The Methodist Review

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The Methodist Review

Author :
ISBN : MINN:31951D003199342
Genre : Methodist Church
File Size : 39.63 MB
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Category: Methodist Church

The Methodist Review

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ISBN : UIUC:30112102079974
Genre : Methodist Church
File Size : 73.27 MB
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Category: Methodist Church

The Methodist Review

Author : HardPress
ISBN : 0371961297
Genre :
File Size : 31.5 MB
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The Methodist Review 1905 Vol 87 Classic Reprint

Author : William V. Kelley
ISBN : 0666902518
Genre : Religion
File Size : 30.80 MB
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Excerpt from The Methodist Review, 1905, Vol. 87 Their purchases at the noted Winchester fair in September. T ich borne Park, notorious for its great lawsuit, is near New Alresford. At Chawton, about a mile before we reach Alton, is Jane Austen's cottage, where she lived for eight years and wrote the novels which have won her lasting fame. Gilbert White's home at Selborne is four or five miles to the right. After leaving Alton the pilgrims followed the side of the river W ey till they came close to F arnham, which has been the home of the bishops of Winchester since the days of Saint Swithin. Henry of Blois built the first palace. The lawn, with its stately cedars and grass-grown moat, deserves a visit, but the most interesting part of the building is the fine old keep, with its massive buttresses and thirteenth-century arches, commanding a wide view over the elm avenues of the park and the great extent of wild commons which stretch eastward on the Surrey side. Cobbett was born at F arnham, and died not far away, at Ash, in 1835. Moor Park, the retreat of Sir William Temple, lies outside the town as we begin to rise toward the Hog's Back. The statesman of the Triple Alliance considered it the sweetest place he had ever seen, at home or abroad. Just beyond Moor Park are the ruins of Waverley Abbey, the first Cistercian house planted in England and the mother of many other abbeys. The Hog's Back is a great chalk range which links F arnham to the old town of Guildford. The views from this ridge are some of the most lovely in the south of England and greatly surprised Queen Victoria when she first. Saw the district, on one of her visits to Aldershot. The Pilgrims' Way did not run along the top of the hill, as the modern highway does, but two hundred feet lower on its southern slope. Every step of the way has its interest. The church at Seale was built by the Abbots of Waverley early in the thirteenth century. That of Wanbor ough, on the north side of the bill, was rebuilt by these great churchmen. Fairs held in the churchyards were patronized by the pilgrims, who seem to have availed themselves of every opportunity to brighten their journey. Chaucer's pilgrims are a fair represen tation of all who turned their faces to Canterbury. Devotion drew many, but curiosity, love of change and adventure and the delights of a summer holiday drew more. At Compton there is a1905] T 1w Pilgrims' i'vay 517. About the Publisher Forgotten Books publishes hundreds of thousands of rare and classic books. Find more at www.forgottenbooks.com This book is a reproduction of an important historical work. Forgotten Books uses state-of-the-art technology to digitally reconstruct the work, preserving the original format whilst repairing imperfections present in the aged copy. In rare cases, an imperfection in the original, such as a blemish or missing page, may be replicated in our edition. We do, however, repair the vast majority of imperfections successfully; any imperfections that remain are intentionally left to preserve the state of such historical works.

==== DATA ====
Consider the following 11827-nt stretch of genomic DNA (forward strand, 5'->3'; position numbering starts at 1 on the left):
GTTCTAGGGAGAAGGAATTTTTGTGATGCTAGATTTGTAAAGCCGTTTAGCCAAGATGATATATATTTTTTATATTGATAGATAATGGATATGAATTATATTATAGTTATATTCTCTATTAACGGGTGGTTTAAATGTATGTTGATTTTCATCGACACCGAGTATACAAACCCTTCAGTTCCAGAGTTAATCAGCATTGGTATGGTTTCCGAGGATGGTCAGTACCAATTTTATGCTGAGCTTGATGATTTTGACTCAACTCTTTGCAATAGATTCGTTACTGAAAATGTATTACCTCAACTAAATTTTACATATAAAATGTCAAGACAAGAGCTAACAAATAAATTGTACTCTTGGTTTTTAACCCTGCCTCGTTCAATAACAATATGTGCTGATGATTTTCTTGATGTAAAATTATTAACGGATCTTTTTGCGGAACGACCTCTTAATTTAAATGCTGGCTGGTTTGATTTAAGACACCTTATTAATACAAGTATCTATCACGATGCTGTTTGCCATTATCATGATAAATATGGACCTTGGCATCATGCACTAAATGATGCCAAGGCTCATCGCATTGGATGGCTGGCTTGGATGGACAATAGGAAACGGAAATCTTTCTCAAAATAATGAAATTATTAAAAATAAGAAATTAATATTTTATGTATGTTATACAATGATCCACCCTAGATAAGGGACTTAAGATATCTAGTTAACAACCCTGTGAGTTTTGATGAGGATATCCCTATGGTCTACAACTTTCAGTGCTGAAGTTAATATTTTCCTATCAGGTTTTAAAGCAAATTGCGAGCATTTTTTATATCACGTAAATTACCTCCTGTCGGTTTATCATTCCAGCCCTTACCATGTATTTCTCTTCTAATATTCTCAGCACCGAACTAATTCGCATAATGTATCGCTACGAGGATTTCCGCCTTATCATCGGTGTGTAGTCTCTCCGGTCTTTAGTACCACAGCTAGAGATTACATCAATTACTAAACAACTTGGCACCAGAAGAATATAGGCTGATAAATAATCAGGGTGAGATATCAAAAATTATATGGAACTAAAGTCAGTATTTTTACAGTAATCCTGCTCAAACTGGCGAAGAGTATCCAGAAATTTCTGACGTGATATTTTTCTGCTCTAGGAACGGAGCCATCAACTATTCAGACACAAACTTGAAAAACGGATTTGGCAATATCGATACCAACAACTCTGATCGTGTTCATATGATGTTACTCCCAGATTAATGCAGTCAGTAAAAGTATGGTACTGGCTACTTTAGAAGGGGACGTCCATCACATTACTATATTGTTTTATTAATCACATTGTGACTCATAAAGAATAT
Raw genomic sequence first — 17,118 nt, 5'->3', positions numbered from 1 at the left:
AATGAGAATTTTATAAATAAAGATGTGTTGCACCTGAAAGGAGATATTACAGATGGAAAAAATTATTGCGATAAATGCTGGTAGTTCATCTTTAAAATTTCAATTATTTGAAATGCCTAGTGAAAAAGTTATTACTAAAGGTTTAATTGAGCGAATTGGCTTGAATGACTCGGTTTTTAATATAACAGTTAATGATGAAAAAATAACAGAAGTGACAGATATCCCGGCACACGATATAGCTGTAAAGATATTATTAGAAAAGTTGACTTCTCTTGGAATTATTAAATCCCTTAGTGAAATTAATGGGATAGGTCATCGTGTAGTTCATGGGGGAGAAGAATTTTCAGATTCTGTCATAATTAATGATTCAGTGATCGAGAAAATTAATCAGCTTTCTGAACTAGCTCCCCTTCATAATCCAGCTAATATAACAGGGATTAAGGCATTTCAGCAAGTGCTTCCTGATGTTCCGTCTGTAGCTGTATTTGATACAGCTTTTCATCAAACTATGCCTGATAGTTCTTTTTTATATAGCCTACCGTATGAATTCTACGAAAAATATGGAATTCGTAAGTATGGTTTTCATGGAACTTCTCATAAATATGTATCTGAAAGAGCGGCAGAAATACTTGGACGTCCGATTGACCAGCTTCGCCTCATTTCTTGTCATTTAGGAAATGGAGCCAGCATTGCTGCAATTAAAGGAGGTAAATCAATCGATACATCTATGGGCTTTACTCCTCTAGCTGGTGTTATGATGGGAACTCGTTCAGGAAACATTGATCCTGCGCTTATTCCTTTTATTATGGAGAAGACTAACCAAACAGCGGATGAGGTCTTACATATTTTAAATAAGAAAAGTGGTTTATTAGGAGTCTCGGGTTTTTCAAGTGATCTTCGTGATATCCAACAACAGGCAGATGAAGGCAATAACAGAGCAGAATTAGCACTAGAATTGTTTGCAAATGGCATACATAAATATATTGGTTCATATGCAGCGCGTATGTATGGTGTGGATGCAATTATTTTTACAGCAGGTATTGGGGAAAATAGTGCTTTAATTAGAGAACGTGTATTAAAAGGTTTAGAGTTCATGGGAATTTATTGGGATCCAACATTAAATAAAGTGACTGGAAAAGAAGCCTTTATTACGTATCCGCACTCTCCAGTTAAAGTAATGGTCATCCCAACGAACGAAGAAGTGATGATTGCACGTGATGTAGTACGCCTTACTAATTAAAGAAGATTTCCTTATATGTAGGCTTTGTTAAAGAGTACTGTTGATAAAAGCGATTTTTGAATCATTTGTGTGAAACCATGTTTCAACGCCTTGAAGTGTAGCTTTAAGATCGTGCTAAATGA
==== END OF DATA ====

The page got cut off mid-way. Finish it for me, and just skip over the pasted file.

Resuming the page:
Category: Religion